West Virginia Senate votes to limit painkiller prescriptions
By MICHAEL VIRTANEN
Feb. 16, 2018
West Virginia's Senate voted unanimously Friday to limit new painkiller prescriptions for most patients in an effort to prevent addictions.
The bill generally would limit initial opioid prescriptions written for adults by their doctors to a seven-day supply.
"People know too well the consequences of the opioid crisis on our state," said Judiciary Committee Chairman Charles Trump.
West Virginia had a record 887 fatal overdoses, 52 per 100,000 residents, in 2016 — the highest of the nation.
Preliminary state data for 2017 show 812 overdose deaths, but that total is expected to rise.
State officials say child placements in foster care now exceed 6,000, having risen 50 percent in the past several years because of parents' addictions.
First proposed by the Justice administration, the bill now goes to the House.
Sen. Ron Stollings, a physician, said doctors stepped up and helped shape the legislation, although it would increase their workload and could put their licenses at risk.
"We're basically codifying what many guidelines are," Stollings said. He called it "a step" in turning off the spigot of drugs, but noted many people have gotten addicted without a legitimate prescription, while the painkillers have provided many people who have disabling afflictions with a better quality of life.
Under the legislation, West Virginia's pharmacy board would report quarterly to the state's medical licensing boards about abnormal or unusual amounts of opioids prescribed by a doctor.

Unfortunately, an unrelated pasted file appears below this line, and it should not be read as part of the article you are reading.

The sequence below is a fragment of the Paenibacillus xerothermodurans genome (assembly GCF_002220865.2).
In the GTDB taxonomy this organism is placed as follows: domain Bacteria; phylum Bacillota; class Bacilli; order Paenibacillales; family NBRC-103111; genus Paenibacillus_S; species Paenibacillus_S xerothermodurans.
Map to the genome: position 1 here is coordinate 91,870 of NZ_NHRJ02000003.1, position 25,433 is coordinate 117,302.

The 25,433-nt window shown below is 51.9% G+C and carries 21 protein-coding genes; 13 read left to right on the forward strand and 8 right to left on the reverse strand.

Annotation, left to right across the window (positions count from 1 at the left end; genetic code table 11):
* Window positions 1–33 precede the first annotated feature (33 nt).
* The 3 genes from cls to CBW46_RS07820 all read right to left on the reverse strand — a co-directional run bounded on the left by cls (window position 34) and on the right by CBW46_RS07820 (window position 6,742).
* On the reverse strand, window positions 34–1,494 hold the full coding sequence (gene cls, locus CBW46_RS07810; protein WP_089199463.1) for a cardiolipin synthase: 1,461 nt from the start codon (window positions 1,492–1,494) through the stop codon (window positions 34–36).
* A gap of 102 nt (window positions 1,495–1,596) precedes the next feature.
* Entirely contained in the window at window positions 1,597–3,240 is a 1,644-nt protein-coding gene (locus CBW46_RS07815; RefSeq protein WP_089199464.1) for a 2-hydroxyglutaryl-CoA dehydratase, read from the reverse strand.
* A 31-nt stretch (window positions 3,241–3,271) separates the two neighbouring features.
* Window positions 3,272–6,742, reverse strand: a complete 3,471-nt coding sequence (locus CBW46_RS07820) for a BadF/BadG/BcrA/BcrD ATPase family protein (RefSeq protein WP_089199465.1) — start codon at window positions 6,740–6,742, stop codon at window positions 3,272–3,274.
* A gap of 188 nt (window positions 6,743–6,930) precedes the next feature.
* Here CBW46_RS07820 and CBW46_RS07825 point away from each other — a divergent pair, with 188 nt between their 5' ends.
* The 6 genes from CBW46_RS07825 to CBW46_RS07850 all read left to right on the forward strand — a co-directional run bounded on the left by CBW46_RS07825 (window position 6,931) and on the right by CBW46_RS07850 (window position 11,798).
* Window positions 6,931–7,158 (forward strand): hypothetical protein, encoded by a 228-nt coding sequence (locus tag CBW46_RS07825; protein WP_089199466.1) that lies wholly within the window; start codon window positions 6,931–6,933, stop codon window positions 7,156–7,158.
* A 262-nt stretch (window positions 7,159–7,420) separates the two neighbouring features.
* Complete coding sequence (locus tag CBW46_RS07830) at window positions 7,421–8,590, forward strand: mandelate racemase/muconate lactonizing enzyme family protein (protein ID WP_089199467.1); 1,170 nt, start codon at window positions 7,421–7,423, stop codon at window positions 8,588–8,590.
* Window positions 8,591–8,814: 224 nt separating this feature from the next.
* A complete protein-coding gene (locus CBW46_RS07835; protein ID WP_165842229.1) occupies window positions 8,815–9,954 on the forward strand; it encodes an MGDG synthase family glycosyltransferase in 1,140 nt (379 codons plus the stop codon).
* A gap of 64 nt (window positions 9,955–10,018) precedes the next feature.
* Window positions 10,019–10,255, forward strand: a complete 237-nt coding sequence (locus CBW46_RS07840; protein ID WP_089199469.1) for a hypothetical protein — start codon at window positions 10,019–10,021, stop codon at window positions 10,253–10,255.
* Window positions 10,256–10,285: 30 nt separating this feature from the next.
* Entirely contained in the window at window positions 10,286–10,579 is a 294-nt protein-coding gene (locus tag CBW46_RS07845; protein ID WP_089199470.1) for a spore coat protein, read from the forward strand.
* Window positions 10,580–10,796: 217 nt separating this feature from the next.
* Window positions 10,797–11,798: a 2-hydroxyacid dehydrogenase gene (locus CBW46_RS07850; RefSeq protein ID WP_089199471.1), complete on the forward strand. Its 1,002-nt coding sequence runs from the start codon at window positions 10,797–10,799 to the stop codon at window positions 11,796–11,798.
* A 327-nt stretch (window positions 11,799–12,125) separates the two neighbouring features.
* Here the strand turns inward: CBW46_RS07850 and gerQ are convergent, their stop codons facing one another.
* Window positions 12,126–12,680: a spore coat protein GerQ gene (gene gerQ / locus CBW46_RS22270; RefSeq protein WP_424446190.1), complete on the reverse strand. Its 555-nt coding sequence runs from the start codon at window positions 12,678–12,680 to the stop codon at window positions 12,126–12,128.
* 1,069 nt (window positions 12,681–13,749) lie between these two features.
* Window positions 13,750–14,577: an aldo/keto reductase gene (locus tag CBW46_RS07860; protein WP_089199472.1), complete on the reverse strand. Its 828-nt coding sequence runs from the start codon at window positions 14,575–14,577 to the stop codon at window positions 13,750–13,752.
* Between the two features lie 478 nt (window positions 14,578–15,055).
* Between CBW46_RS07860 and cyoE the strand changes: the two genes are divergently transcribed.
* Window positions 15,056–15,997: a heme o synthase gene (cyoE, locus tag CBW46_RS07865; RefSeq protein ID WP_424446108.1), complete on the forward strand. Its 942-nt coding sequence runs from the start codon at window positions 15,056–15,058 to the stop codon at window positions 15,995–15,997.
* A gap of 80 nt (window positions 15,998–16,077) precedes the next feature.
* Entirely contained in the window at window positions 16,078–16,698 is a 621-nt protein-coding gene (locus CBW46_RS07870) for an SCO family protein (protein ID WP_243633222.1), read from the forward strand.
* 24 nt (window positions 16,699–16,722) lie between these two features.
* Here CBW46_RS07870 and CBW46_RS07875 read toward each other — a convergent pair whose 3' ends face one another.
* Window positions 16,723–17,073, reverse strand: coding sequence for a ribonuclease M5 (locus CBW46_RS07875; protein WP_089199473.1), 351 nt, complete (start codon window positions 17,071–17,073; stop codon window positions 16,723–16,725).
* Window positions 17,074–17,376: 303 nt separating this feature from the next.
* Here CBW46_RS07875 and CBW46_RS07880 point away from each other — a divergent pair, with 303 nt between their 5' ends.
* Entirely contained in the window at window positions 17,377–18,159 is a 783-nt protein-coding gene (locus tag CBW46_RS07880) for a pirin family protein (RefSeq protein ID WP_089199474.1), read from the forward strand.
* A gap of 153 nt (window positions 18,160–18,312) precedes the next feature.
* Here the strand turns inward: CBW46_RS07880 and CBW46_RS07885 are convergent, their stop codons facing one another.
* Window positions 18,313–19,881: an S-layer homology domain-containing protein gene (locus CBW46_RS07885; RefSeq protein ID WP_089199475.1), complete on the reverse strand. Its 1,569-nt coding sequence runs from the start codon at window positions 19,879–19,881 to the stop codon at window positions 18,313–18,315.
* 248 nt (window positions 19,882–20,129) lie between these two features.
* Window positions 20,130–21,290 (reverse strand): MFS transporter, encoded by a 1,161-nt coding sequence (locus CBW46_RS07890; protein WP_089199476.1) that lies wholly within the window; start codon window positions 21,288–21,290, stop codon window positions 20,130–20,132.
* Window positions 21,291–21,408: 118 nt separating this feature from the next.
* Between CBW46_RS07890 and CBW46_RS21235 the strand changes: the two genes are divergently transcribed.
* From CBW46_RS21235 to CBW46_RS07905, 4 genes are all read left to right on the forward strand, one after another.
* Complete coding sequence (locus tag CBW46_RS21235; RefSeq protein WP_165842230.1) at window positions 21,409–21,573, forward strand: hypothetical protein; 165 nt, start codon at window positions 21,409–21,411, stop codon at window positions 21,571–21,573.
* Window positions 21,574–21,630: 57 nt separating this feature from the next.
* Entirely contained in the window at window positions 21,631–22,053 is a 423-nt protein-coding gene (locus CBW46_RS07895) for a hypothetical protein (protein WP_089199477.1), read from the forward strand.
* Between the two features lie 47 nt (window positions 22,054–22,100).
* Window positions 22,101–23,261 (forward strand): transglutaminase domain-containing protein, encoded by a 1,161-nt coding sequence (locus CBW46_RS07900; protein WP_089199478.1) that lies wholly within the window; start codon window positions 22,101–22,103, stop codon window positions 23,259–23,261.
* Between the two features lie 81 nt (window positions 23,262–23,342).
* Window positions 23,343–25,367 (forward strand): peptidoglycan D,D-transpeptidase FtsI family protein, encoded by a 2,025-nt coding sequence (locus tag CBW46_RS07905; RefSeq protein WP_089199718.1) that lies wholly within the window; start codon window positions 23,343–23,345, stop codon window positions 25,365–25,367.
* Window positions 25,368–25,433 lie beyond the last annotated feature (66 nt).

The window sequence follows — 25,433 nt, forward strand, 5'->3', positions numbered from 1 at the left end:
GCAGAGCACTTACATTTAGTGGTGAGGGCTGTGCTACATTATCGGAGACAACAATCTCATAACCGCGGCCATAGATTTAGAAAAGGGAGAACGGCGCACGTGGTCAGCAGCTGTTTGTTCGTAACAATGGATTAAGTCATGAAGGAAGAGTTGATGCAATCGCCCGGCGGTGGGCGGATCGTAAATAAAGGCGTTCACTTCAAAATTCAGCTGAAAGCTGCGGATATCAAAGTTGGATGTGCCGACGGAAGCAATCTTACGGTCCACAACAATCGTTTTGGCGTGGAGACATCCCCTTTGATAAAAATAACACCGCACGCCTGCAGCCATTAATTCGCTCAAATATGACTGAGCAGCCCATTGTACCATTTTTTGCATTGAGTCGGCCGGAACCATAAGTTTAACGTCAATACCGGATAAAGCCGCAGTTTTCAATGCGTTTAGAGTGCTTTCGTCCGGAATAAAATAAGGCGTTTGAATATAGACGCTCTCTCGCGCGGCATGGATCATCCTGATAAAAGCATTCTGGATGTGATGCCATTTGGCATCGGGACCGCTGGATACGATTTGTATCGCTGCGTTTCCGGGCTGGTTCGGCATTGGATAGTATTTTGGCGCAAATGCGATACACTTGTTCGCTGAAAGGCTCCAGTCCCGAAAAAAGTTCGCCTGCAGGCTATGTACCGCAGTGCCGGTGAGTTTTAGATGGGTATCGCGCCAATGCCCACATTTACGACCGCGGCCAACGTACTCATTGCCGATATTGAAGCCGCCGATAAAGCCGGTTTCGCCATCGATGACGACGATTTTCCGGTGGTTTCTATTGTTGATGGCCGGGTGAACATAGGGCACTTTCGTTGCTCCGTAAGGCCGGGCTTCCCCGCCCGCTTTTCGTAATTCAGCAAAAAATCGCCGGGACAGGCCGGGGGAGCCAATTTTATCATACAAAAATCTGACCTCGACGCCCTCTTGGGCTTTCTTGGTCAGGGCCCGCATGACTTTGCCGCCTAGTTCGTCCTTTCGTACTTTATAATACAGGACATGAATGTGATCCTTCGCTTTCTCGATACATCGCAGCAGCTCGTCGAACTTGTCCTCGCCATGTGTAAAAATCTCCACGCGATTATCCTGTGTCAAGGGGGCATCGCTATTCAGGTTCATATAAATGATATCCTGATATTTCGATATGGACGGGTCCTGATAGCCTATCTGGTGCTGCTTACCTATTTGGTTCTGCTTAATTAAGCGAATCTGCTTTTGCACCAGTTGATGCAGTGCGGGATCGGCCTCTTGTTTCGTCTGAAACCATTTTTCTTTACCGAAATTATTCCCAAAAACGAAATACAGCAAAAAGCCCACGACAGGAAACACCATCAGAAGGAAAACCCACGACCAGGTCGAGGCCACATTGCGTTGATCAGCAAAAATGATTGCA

"They can basically shut you down. They can take your license just based on that number," Stollings said. He raised concerns about how subsequent administrative rules will be written.
The bill also would limit initial painkiller prescriptions to four days for outpatients at emergency and urgent-care facilities.
Prescriptions for minors and those written by dentists and optometrists would be limited to three days.
Subsequent prescriptions would be limited to 30 days, with two possible resupplies, with doctors required to check the state's database whether the patient also is getting painkillers elsewhere.
There are exceptions for patients in active cancer treatment, hospice, long-term care facilities or receiving medications prescribed for chronic pain or addictions.
Prescriptions for more than a seven-day supply would require patients to sign a contract agreeing not to get opioids elsewhere and to use only one pharmacy to get them.
Veterinarians would be limited to prescribing an initial seven-day supply.